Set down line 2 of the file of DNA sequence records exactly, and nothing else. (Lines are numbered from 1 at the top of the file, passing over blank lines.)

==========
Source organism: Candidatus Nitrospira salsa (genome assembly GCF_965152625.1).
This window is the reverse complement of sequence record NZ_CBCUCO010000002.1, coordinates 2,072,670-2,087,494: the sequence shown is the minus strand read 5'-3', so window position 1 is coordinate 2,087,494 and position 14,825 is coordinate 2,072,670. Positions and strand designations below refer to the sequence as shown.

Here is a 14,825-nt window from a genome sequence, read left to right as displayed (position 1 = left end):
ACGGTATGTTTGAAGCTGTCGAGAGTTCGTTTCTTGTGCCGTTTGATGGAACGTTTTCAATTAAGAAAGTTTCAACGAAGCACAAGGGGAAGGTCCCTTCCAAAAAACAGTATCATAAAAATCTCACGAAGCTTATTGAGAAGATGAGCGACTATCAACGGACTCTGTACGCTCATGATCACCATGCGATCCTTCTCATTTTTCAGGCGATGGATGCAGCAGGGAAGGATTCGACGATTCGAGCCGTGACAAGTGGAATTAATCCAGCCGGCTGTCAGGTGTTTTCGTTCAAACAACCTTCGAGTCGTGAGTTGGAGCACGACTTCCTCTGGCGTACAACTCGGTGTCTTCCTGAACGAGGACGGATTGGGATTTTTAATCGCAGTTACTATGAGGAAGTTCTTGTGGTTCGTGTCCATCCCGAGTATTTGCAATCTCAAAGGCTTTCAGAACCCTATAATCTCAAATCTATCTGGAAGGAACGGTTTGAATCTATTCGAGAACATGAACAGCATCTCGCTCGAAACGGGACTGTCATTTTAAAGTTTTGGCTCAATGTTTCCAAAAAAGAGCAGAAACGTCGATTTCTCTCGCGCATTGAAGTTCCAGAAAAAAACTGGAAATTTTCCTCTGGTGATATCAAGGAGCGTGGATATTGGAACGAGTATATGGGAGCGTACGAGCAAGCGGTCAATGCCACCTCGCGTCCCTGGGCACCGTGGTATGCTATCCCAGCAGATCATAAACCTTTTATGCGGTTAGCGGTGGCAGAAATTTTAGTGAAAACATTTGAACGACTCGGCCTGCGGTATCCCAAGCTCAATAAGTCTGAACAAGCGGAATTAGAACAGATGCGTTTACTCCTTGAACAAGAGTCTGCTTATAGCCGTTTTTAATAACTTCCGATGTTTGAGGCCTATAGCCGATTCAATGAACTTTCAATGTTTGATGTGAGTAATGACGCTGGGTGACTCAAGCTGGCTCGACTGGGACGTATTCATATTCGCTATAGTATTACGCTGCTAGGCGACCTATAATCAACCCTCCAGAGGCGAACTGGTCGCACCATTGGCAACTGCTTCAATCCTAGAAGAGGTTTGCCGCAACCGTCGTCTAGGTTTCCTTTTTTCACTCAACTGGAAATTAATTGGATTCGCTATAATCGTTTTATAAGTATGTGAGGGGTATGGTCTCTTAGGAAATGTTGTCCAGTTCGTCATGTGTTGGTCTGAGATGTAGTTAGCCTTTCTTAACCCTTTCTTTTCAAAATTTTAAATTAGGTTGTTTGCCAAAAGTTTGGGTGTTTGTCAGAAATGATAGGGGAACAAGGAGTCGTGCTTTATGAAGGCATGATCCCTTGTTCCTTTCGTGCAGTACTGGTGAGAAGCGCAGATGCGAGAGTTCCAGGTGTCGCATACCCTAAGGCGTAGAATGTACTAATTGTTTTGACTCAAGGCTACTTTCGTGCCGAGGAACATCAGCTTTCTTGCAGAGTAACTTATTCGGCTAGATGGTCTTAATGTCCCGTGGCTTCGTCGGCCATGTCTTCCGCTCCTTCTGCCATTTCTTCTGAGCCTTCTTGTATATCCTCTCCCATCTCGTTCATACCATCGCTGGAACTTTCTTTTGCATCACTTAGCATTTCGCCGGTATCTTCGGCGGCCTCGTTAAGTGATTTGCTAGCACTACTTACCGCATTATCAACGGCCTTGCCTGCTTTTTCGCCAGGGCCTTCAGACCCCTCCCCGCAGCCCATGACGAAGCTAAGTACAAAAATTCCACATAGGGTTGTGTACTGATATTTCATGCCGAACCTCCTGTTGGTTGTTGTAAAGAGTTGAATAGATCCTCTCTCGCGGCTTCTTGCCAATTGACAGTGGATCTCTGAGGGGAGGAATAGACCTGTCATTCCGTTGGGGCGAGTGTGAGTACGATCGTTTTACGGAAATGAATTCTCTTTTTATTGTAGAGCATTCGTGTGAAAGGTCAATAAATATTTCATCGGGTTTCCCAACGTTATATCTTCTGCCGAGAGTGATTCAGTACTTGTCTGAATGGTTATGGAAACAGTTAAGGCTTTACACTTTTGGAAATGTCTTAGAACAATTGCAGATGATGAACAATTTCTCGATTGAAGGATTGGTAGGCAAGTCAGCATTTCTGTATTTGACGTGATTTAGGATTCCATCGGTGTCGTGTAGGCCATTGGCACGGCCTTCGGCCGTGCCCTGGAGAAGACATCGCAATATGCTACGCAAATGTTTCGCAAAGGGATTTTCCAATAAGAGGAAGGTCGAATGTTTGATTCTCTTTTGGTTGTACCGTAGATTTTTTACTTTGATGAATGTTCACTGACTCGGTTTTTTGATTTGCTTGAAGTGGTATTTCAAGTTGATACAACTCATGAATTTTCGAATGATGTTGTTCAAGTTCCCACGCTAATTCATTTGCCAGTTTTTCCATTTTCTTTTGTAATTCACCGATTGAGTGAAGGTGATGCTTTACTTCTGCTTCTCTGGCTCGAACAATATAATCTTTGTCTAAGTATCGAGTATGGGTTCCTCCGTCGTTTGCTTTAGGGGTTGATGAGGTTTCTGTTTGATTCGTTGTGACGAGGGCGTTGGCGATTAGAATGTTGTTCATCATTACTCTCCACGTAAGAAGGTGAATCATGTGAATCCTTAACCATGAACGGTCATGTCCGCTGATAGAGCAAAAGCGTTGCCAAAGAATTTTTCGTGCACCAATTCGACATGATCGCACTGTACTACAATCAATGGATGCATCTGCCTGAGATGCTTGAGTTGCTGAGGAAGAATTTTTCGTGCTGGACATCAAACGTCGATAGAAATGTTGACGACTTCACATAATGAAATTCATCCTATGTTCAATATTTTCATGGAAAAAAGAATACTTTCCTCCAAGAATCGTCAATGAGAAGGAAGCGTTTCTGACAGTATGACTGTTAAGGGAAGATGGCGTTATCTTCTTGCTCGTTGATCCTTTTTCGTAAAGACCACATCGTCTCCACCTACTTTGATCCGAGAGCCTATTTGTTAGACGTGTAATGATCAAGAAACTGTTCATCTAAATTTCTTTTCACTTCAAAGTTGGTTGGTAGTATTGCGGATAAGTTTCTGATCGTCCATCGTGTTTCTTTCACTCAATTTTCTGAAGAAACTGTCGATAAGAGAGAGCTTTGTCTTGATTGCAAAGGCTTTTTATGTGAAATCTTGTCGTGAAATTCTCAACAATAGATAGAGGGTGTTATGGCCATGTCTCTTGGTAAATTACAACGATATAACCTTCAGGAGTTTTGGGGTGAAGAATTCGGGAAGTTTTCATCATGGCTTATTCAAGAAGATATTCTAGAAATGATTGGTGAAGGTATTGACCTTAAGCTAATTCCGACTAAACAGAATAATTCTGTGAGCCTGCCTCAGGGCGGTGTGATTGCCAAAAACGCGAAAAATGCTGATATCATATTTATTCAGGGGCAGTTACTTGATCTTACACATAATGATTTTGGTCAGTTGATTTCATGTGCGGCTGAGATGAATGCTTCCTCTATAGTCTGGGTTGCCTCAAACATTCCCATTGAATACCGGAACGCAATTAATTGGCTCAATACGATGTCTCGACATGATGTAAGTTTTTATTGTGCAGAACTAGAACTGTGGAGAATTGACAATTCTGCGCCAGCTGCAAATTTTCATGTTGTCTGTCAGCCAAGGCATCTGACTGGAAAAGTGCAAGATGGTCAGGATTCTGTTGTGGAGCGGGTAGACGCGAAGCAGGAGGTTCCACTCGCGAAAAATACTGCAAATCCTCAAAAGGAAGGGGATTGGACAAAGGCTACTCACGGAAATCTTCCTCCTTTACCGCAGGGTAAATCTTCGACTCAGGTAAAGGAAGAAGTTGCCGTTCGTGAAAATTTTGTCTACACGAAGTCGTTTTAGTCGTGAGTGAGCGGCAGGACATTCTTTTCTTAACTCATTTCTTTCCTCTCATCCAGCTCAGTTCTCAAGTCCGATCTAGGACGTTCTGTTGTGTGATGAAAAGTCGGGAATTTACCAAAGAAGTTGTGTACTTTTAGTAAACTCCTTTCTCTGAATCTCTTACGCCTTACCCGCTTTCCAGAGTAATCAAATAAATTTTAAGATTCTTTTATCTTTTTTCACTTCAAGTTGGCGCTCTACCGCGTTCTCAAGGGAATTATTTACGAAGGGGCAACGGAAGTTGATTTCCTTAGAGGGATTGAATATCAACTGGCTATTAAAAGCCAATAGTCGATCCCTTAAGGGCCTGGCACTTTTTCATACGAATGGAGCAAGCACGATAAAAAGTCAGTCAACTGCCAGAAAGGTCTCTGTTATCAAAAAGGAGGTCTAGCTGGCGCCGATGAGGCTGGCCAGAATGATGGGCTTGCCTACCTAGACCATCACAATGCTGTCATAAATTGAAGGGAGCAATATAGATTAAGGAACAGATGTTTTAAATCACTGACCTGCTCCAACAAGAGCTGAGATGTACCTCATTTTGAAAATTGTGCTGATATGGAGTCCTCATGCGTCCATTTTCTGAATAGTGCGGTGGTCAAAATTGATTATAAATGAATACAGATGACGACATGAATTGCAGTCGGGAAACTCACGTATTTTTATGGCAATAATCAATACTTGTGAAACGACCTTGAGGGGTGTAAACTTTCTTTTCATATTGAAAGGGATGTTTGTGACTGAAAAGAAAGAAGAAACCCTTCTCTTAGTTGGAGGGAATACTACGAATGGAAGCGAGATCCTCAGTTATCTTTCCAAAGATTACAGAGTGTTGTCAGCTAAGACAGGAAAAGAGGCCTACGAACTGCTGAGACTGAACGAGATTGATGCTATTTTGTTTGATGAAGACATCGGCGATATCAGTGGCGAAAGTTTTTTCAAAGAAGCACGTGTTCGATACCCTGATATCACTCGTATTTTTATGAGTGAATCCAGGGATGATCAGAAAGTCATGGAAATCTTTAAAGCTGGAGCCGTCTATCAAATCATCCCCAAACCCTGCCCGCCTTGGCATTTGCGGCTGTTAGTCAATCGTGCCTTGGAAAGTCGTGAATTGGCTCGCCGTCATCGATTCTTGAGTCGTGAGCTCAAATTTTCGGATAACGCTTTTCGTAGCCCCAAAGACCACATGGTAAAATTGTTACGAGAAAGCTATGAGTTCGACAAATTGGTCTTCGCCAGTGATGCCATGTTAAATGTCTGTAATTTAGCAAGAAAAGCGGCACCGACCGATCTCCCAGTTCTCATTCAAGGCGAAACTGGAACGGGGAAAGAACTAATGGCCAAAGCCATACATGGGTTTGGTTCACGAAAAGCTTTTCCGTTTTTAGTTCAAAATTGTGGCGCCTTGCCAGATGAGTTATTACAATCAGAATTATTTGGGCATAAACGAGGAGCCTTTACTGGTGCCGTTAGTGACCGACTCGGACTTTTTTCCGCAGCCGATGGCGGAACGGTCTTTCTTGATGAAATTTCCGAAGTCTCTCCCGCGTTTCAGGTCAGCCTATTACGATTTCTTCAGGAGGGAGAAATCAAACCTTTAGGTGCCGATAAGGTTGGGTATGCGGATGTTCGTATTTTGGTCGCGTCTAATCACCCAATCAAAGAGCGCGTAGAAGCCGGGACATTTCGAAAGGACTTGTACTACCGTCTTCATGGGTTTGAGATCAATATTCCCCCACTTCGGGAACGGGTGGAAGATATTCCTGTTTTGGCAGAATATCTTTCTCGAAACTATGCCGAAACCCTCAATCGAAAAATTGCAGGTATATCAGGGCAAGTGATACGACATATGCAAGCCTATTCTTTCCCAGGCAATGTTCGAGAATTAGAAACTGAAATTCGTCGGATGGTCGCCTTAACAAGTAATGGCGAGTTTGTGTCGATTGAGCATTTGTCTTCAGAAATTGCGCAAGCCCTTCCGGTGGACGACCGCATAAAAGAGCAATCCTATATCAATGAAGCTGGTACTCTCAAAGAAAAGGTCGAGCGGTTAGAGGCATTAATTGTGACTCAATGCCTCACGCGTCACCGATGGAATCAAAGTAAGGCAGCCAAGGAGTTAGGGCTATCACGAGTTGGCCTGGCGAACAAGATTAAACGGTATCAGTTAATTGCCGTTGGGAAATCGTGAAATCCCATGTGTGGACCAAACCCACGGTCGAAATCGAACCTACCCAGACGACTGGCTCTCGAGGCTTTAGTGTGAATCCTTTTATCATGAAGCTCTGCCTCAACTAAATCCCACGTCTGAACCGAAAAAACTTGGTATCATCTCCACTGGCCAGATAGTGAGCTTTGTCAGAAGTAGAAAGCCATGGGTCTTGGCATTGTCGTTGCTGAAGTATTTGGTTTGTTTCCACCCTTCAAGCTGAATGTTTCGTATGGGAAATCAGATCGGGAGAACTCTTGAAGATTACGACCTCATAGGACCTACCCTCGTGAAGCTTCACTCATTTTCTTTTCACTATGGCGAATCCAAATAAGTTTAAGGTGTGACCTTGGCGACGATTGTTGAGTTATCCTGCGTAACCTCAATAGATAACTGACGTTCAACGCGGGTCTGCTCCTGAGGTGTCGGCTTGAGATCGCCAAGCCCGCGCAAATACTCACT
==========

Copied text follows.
This window is the reverse complement of sequence record NZ_CBCUCO010000002.1, coordinates 2,072,670-2,087,494: the sequence shown is the minus strand read 5'-3', so window position 1 is coordinate 2,087,494 and position 14,825 is coordinate 2,072,670. Positions and strand designations below refer to the sequence as shown.